But the responses also vary. While some officers see the trial as an encouraging example of the criminal justice system holding a rogue officer accountable, others see it as a sign that a growing portion of the country, led by the media, politicians, prosecutors and top commanders, has turned against them.
No one interviewed justified Chauvin’s act of pressing his knee into Floyd’s neck for more than nine minutes. (Chauvin’s defense team has said that Floyd’s underlying health conditions and drug use — not Chauvin’s restraint methods — caused Floyd’s death.) But some officers complained that the trial has not sufficiently examined Chauvin’s frame of mind, or the fear that officers feel while trying to arrest someone who does not want to be taken into custody. Some see Chauvin as doomed for conviction, and said their profession felt doomed as well.
“It’s disheartening to hear the prosecution throw cops under the bus and leave the defense to build them up, which is the opposite of what normally happens,” said a white detective with the Hillsborough County Sheriff’s Office in Florida, who spoke on the condition of anonymity out of fear of losing his job. “It sucks.”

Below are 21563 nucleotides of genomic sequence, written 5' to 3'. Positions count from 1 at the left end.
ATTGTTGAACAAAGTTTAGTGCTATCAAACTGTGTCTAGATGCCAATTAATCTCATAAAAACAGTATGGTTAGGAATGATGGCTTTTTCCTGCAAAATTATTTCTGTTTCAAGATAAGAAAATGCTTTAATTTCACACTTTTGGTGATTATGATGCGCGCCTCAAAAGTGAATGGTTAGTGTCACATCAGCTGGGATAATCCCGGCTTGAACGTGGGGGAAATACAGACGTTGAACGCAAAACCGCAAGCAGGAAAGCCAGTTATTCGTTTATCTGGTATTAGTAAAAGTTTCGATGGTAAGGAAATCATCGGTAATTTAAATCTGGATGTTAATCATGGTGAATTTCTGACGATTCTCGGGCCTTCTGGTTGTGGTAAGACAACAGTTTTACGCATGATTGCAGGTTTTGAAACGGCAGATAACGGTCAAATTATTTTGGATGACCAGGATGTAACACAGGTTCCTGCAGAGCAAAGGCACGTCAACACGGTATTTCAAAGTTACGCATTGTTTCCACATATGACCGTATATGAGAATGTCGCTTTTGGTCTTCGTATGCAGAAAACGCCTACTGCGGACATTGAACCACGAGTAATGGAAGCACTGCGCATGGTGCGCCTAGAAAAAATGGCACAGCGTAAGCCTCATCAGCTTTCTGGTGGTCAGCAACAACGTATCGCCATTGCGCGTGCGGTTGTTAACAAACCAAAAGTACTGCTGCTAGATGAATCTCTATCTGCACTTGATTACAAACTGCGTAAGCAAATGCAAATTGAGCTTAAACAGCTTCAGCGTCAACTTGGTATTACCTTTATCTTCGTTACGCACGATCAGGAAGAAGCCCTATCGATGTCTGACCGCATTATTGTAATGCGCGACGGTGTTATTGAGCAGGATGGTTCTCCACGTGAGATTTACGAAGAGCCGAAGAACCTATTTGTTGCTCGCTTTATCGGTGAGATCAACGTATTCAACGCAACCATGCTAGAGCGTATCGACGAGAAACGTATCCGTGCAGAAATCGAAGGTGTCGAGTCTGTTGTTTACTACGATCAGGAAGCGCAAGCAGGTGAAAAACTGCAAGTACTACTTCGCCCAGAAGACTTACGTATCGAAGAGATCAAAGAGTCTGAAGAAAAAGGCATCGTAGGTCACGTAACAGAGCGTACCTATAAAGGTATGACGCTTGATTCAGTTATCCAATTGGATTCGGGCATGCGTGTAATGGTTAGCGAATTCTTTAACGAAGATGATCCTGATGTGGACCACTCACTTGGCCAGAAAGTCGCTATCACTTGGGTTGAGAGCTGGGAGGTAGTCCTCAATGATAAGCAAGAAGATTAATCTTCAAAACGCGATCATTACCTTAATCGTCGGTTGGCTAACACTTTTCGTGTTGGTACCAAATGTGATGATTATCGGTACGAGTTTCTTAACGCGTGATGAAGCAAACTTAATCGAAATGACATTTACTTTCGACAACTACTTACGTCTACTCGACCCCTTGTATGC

A sergeant in the New York City Police Department, who spoke on the condition of anonymity for the same reason, said he and other officers saw Chauvin’s trial as a reason to think twice before using force against someone who is resisting arrest.
“It has an effect on police officers, no doubt about it, and for some officers it can even affect the way they approach certain situations,” the sergeant, who is white, said. “They may be more hesitant to use force. I’d hate for officers to get killed or injured because they hesitated to use force.”